I have made a related document finder natively in SQL Server. Currently I use the word as dimensions. Based on that i calculate the cosinus simularty to figure out related article. At the moment the dimension around 100k words . I tried to reduce it by

  • stop word
  • rare or frequent uses words(based on the corpus)
  • only lower case
  • take care of POS
  • fix spelling errors
  • use lemma
  • I have exhausted all linguistic filtering possibilities known to me

I am looking for further options. Mainly for options they can directly done in sql server (CLR are ok, phyton not) Pca or svd i think are good options but there is no implementation yet.

  • $\begingroup$ A further option to reduce the memory and computation cost, if you haven't already tried it, could be to switch from the dense to sparse format. Another option is switching to embeddings as suggested in the answer, however this may change your results. $\endgroup$
    – Valentas
    Apr 13, 2023 at 19:30

1 Answer 1


How are you using the word as a dimension? For many NLP tasks, you typically want to generate an embedding to represent the word, where the embedding dimension is going to be much smaller than the total vocabulary size. This would look something like the following for OpenAI embeddings or HuggingFace GTR-T5 embeddings:

encoder = "text-embedding-ada-002"
def get_openai_embedding(text: str, model: str=encoder) -> list[float]:
    result = openai.Embedding.create(
    return result["data"][0]["embedding"]

def get_t5_embedding(text: str, model: str=encoder) -> list[float]:
    model = SentenceTransformer('sentence-transformers/gtr-t5-xxl')
    embeddings = model.encode(text)
    return embeddings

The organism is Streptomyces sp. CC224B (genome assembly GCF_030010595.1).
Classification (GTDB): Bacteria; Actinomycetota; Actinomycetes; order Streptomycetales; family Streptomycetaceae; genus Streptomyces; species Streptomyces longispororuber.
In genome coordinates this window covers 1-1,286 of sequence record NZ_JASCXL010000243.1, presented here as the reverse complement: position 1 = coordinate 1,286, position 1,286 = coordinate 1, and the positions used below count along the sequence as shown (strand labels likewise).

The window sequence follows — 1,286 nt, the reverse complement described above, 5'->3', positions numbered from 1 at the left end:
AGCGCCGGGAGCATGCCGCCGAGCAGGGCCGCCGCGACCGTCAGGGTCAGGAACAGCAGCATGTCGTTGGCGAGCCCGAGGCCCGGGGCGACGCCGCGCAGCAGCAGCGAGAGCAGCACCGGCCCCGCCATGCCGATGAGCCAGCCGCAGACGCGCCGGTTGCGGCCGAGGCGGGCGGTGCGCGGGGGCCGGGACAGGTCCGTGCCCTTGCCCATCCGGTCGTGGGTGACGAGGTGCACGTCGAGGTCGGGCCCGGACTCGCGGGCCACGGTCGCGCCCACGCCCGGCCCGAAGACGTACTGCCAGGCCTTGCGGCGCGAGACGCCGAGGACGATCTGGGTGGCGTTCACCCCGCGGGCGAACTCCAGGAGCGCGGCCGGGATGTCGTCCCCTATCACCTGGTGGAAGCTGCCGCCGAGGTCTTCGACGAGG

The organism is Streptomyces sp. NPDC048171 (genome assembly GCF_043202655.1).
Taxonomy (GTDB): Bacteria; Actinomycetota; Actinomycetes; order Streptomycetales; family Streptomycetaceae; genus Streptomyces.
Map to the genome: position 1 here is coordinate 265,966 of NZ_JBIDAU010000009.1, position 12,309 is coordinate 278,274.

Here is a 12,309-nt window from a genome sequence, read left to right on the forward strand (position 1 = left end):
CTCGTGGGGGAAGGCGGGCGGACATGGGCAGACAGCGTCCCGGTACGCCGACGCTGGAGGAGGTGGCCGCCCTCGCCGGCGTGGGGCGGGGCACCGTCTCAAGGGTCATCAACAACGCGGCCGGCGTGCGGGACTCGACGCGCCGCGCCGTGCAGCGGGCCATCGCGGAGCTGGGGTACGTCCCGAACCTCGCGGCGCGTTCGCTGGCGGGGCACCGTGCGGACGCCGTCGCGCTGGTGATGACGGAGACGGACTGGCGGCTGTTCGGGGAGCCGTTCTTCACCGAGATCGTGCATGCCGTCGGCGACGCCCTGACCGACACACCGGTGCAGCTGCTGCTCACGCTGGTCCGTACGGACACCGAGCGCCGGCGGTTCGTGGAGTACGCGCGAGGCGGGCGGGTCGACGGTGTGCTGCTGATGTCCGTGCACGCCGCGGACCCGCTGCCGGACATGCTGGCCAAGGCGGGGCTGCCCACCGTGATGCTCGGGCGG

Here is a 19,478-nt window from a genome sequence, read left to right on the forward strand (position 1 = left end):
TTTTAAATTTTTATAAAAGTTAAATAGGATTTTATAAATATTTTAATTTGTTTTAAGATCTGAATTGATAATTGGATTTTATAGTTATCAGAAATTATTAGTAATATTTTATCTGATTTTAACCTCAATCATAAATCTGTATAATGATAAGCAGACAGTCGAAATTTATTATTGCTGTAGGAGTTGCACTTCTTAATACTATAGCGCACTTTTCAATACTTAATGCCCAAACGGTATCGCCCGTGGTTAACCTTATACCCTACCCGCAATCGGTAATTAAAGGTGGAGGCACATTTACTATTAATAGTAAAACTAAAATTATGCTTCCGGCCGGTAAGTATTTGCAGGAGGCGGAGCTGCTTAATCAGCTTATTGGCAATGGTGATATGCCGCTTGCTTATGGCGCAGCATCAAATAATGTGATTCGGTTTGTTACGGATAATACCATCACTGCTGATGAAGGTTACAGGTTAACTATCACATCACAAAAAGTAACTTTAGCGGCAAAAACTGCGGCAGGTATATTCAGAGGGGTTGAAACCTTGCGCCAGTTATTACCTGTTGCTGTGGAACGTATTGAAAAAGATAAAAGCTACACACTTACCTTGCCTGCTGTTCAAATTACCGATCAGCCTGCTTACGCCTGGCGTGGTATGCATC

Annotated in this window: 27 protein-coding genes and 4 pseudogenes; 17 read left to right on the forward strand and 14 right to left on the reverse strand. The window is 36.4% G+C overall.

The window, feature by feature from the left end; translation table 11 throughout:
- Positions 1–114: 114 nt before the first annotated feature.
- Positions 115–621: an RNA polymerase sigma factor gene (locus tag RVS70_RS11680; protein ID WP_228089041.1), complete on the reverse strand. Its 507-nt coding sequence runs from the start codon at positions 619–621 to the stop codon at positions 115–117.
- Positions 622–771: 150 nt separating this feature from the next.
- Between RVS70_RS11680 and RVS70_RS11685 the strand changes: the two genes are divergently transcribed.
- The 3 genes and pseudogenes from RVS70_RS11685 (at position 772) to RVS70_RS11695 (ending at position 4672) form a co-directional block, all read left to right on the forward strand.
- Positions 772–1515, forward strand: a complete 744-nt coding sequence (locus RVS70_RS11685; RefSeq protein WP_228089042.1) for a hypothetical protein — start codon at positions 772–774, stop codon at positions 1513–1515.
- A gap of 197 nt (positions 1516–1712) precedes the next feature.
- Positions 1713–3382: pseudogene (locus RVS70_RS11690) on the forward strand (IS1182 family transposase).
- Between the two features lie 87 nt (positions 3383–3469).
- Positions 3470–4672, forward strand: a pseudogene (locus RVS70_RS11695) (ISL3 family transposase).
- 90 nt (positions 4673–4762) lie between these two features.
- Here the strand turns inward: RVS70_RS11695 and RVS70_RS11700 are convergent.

def get_embedding(text: str, model: str=encoder) -> list[float]:
    if encode_with_openai:
        return get_openai_embedding(text, model)
        return get_t5_embedding(text, model)

Also, if it's feasible, you might want to investigate vector databases instead of SQL - you generate an embedding for a query, and pass the embedding to the vector dB which will return the most similar documents. I've used PineCone and Weaviate but there are many others. OpenAI has some example notebooks here: https://github.com/openai/openai-cookbook/tree/main/examples/vector_databases

  • $\begingroup$ i didn't want to embed additional tools. is there more than a schematic explanation for the embedded words somewhere.... best with comprehensible example data. so far i had no luck. $\endgroup$
    – ozz
    Apr 12, 2023 at 14:27
  • $\begingroup$ How are you converting your words to vectors? If you are just using a list of all words in your vocabulary and each word is represented by its index, that's one hot encoding. Something like word2vec or glove would likely be much better in terms of both size and utility for downstream tasks like determining similarity. There's a good article on embeddings here: towardsdatascience.com/…, but many other sources as well. hth. $\endgroup$ Apr 12, 2023 at 15:03
  • $\begingroup$ i use tf-idf to create a vector for the document. pretty simple but efficient $\endgroup$
    – ozz
    Apr 12, 2023 at 16:21
  • $\begingroup$ so your vector size for tf-idf is going to be pretty close to the number of tokens in your vocabulary. This is why I'm recommending looking at word2vec or glove. All of the preprocessing that you do will help a little bit, but depending on the corpus it's still easy to end up with thousands of words. With an embedding you can not only capture more information about relationships between words, but do it in a much smaller vector, e.g. 300-long vector. $\endgroup$ Apr 12, 2023 at 17:10

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